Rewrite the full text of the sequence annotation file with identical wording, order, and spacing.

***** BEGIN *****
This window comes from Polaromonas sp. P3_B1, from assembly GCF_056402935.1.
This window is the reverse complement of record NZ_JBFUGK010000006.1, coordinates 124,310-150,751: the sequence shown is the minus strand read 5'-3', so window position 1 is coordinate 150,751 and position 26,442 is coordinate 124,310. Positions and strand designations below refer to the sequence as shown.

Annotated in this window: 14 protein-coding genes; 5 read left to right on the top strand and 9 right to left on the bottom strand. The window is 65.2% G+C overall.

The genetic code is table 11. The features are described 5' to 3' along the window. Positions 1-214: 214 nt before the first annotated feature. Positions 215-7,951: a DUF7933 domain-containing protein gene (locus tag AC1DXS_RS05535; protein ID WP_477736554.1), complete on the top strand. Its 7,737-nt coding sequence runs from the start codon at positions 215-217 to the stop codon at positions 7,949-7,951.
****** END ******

This window comes from Polaromonas sp. P3_B1, from assembly GCF_056402935.1.
This window is the reverse complement of record NZ_JBFUGK010000006.1, coordinates 124,310-150,751: the sequence shown is the minus strand read 5'-3', so window position 1 is coordinate 150,751 and position 26,442 is coordinate 124,310. Positions and strand designations below refer to the sequence as shown.

Annotated in this window: 14 protein-coding genes; 5 read left to right on the top strand and 9 right to left on the bottom strand. The window is 65.2% G+C overall.

The genetic code is table 11. The features are described 5' to 3' along the window. Positions 1-214: 214 nt before the first annotated feature. Positions 215-7,951: a DUF7933 domain-containing protein gene (locus tag AC1DXS_RS05535; protein ID WP_477736554.1), complete on the top strand. Its 7,737-nt coding sequence runs from the start codon at positions 215-217 to the stop codon at positions 7,949-7,951.